Wednesday, October 20, 2010

What is photography about?

click photo to enlarge
 People pursue photography for many different reasons. The best list of these that I've come across, at least in terms of the motivations of amateur photographers, is in the book, Photography: A Middle-Brow Art by Pierre Bordieu and others. You can find it quoted in my blog post, Why do we take photographs?, though I'll warn you that it is cloaked in academic prose and you have to dig to get at the meaning. Today, I thought I'd tackle a subject very close to this issue and briefly summarize what photography is about for me, and, importantly, what it isn't about (for me).

I'm a photographer solely for the pictures I can make. I could end there, but I'll expand a little. How the pictures are achieved is less important to me than what is achieved. I see photography as closer to the arts than the sciences or even crafts, though it does often produce work that is more craft-like than artistic. Visual creativity and the components that underpin it such as composition, colour, light, tone, space, shape, line, contrast, feeling, message, etc, are more important to me than the technical details of sharpness, noise, sensor type, etc. The technological and technical aspects of photography are not what I am interested in. I take it as a given that we've passed the point where a correct exposure is one of the main aims of photography: the computers in our cameras are pretty good at achieving that without our intervention. I don't have a great interest in cameras except insofar as I know enough to buy what I need for my purposes, and make them do what I need them to do. Consequently I aim to use a camera that is "good enough" for the purposes to which I put it, and I have no inclination to debate the merits of one compared with another.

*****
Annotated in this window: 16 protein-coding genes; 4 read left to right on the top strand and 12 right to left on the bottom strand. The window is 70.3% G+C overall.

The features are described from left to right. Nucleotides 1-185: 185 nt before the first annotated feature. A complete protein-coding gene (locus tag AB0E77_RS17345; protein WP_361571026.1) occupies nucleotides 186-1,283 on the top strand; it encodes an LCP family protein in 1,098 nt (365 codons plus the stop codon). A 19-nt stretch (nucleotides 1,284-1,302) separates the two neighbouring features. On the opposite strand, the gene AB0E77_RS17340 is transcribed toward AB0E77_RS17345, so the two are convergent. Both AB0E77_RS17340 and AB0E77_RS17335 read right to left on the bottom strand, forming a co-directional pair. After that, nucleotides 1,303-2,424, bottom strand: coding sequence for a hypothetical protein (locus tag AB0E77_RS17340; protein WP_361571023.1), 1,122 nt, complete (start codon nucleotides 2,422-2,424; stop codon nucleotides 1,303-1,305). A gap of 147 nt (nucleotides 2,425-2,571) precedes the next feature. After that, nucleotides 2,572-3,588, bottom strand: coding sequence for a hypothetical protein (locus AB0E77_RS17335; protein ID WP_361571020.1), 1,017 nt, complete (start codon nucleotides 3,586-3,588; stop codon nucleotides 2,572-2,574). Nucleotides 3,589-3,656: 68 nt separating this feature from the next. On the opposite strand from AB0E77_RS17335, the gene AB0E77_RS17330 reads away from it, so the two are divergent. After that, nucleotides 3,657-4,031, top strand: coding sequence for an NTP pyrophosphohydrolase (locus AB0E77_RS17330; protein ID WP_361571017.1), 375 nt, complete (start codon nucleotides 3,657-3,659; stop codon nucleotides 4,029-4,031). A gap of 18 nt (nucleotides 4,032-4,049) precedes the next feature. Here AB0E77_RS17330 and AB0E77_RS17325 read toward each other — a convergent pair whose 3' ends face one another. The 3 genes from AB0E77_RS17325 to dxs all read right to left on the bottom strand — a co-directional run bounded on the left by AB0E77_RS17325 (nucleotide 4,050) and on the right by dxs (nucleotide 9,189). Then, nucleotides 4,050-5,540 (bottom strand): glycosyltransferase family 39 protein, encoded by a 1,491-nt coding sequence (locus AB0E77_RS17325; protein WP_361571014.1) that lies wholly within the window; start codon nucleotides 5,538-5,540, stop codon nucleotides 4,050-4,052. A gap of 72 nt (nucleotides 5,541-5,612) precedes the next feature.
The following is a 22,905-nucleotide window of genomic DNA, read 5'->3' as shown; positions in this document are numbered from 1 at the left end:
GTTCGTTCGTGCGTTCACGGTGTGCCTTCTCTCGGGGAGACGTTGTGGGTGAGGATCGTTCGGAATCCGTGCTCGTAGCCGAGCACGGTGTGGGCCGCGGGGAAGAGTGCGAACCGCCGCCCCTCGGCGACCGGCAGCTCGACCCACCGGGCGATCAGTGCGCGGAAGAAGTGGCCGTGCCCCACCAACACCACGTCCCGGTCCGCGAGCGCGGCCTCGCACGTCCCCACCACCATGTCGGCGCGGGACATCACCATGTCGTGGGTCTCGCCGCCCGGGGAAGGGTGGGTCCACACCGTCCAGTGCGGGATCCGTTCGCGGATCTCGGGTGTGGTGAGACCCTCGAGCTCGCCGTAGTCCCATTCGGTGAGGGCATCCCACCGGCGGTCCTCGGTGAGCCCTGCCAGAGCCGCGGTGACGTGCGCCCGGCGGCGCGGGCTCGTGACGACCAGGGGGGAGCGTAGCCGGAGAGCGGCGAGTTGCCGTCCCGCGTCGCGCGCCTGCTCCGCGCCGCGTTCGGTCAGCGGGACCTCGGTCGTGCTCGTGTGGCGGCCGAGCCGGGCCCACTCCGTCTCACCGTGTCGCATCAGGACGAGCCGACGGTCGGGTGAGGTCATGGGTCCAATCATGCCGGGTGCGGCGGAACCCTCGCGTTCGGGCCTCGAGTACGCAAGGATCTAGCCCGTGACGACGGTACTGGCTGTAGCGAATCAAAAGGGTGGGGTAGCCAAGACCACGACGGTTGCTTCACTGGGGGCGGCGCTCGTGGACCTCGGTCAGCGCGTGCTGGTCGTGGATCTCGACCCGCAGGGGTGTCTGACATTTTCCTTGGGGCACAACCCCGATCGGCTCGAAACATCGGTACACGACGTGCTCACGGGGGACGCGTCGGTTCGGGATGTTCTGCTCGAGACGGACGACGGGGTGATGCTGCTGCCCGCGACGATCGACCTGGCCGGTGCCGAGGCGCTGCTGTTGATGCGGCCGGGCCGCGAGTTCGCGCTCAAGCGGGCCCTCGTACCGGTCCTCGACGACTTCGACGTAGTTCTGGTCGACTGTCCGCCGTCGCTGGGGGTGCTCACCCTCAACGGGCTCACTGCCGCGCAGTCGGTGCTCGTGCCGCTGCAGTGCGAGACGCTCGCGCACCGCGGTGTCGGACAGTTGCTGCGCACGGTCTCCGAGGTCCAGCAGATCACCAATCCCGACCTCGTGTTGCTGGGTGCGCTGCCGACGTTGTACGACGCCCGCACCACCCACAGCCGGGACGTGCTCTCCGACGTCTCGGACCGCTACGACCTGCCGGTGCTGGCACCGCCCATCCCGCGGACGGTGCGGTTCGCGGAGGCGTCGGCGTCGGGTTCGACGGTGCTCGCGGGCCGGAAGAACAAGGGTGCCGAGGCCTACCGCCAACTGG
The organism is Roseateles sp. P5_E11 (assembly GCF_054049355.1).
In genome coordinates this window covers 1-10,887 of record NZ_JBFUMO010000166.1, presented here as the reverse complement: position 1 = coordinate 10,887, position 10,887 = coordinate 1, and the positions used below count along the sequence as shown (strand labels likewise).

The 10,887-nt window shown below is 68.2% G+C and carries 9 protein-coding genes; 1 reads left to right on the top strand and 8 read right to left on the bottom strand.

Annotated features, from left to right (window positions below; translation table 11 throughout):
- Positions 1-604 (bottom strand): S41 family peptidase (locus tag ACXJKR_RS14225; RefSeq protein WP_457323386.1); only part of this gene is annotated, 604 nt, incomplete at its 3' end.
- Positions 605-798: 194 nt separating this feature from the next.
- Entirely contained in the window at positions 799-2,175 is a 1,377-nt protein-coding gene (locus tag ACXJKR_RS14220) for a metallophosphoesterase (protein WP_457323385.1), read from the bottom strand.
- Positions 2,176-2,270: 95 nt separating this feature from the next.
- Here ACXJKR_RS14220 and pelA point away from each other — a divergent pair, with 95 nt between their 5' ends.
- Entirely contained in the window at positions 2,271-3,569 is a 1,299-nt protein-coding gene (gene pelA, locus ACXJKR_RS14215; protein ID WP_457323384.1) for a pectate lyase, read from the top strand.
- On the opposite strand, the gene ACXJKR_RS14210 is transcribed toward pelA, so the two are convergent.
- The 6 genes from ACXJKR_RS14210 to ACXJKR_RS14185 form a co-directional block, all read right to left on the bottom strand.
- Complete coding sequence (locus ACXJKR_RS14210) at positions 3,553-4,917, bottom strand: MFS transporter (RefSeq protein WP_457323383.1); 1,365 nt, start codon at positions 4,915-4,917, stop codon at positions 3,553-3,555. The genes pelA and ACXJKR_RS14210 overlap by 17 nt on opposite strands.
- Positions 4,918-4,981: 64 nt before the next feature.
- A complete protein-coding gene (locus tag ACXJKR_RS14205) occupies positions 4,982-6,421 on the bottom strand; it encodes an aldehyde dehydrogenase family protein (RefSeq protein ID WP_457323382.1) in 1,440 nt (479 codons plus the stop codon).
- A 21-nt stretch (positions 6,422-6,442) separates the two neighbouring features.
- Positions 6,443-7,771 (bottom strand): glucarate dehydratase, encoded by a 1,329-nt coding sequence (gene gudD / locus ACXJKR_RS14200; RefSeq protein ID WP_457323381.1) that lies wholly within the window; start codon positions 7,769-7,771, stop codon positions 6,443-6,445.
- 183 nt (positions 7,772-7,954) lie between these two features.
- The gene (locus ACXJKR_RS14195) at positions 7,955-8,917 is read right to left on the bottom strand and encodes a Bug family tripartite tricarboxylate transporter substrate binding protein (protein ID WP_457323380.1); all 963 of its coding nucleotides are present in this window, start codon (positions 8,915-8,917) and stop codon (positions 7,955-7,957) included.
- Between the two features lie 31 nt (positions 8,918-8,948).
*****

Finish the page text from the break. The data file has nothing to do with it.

It's for these reasons that I (and many others) take shots such as those above, images I call "semi-abstract". These are photographs in which line, pattern, colour, contrast etc. are more important than the ostensible "subject" i.e. windows and their  reflections. Not everyone's taste I guess, but I like them!

photographs and text (c) T. Boughen

Camera: Olympus E510
Mode: Aperture Priority
Focal Length: 150mm (300mm/35mm equiv.)
F No: f6.3
Shutter Speed: 1/160
ISO: 100
Exposure Compensation: 0 EV
Image Stabilisation: On